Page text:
Hurricane Katrina formed as Tropical Depression Twelve over the southeastern Bahamas on August 23, 2005, as the result of the merger of a tropical wave and the remnants of Tropical Depression Ten four days earlier.
The storm strengthened into Tropical Storm Katrina on the morning of August 24.
In Florida, Governor Jeb Bush declared a state of emergency on August 24 in advance of Hurricane Katrina's landfall. By the following day, Florida's Emergency Operations Center was activated in Tallahassee to monitor the progress of the hurricane.
The tropical storm moved towards Florida and became a hurricane only two hours before making landfall between Hallandale Beach and Aventura on the morning of August 25.
On the afternoon of August 26, the National Hurricane Center (NHC) realized that Katrina had yet to make the turn toward the Florida Panhandle and ended up revising the predicted track of the storm from the panhandle to the Mississippi coast.
On August 27, the storm reached Category 3 intensity on the Saffir-Simpson hurricane wind scale, becoming the third major hurricane of the season.
President of the United States George W. Bush declared a state of emergency in selected regions of Louisiana, Alabama, and Mississippi on August 27.
The United States Coast Guard began pre-positioning resources in a ring around the expected impact zone and activated more than 400 reservists. On August 27, it moved its personnel out of the New Orleans region prior to the mandatory evacuation.
Katrina attained Category 5 status on the morning of August 28 and reached its peak strength at 1800 UTC that day, with maximum sustained winds of 175 mph (280 km/h) and a minimum central pressure of 902 mbar (26.6 inHg).
On Sunday, August 28, President Bush spoke with Governor Blanco to encourage her to order a mandatory evacuation of New Orleans.
On August 28, Alabama Governor Bob Riley declared a state of emergency for the approaching Hurricane Katrina. On the same day, he requested President Bush to declare "expedited major disaster declaration" for six counties of South Alabama, which was quickly approved. Three-hundred and fifty national guardsmen were called on duty by August 30.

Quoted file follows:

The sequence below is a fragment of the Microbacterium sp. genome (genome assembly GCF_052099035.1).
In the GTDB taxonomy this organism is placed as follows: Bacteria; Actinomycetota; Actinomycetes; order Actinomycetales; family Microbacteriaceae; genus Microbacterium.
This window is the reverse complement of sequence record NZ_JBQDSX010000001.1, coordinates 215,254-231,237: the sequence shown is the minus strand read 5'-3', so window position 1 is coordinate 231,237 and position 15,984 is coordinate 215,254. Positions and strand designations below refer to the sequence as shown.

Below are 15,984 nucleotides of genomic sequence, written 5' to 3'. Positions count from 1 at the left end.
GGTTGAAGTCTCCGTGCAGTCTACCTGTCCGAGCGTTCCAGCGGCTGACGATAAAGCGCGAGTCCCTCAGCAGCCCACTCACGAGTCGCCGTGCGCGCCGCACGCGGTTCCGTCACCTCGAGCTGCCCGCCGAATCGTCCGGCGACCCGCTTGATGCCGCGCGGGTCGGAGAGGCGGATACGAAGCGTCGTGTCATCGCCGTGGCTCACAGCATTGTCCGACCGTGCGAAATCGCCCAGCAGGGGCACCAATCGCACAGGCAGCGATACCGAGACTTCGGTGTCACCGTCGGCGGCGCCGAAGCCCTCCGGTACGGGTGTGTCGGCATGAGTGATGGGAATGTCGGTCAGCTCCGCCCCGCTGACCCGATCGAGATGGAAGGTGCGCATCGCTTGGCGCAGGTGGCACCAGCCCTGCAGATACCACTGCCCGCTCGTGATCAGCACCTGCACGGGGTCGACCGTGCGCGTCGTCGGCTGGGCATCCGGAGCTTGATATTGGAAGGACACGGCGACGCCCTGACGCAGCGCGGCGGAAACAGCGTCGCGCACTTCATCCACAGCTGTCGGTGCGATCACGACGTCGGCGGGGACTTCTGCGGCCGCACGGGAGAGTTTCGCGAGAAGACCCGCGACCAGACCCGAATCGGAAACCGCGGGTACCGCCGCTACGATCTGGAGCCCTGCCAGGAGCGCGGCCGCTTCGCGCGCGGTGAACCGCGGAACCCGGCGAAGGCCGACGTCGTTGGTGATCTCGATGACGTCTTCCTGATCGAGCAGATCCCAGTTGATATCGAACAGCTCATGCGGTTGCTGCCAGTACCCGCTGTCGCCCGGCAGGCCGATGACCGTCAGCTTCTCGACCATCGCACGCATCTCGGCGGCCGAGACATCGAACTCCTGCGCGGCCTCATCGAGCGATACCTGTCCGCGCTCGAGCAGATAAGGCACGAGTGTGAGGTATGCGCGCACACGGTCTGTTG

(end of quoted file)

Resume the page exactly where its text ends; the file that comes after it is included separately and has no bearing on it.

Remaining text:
The National Weather Service's New Orleans/Baton Rouge office issued a vividly worded bulletin on August 28 predicting that the area would be "uninhabitable for weeks" after "devastating damage" caused by Katrina, which at that time rivaled the intensity of Hurricane Camille.
Although Hurricane Katrina stayed well to the north of Cuba, on August 29 it brought tropical-storm force winds and rainfall of over 8 in (200 mm) to western regions of the island. Telephone and power lines were damaged and around 8,000 people were evacuated in the Pinar del Río Province. According to Cuban television reports the coastal town of Surgidero de Batabanó was 90% underwater.
At least 18 tornadoes formed in Georgia on August 29, 2005, the most on record in that state for one day in August. The most serious of these tornadoes was an F2 tornado which affected Heard County and Carroll County. This tornado caused three injuries and one fatality and damaged several houses. The other tornadoes caused significant damages to buildings and agricultural facilities.
The Gulf coast of Mississippi suffered massive damage from the impact of Hurricane Katrina on August 29, 2005, leaving 238 people dead, 67 missing, and billions of dollars in damage: bridges, barges, boats, piers, houses, and cars were washed inland. Katrina traveled up the entire state, and afterward, all 82 counties in Mississippi were declared disaster areas for federal assistance, 47 for full assistance.
On August 29, 2005, Katrina's storm surge caused 53 breaches to various flood protection structures in and around the greater New Orleans area, submerging 80% of the city.
The hurricane subsequently weakened due to another eyewall replacement cycle, and Katrina made its second landfall at 1110 UTC on August 29, as a Category 3 hurricane with sustained winds of 125 mph (205 km/h), near Buras-Triumph, Louisiana.
Katrina maintained strength well into Mississippi, finally losing hurricane strength more than 150 miles (240 km) inland near Meridian, Mississippi. It was downgraded to a tropical depression near Clarksville, Tennessee, but its remnants were last distinguishable in the eastern Great Lakes region on August 31, when it was absorbed by a frontal boundary.
Because of the large death toll and destruction of property along the Gulf Coast, the name Katrina was officially retired on April 6, 2006, by the World Meteorological Organization at the request of the U.S. government. The name will never again be used for another North Atlantic hurricane. It was replaced by Katia on List III of the Atlantic hurricane naming lists, which was used in the 2011 Atlantic hurricane season.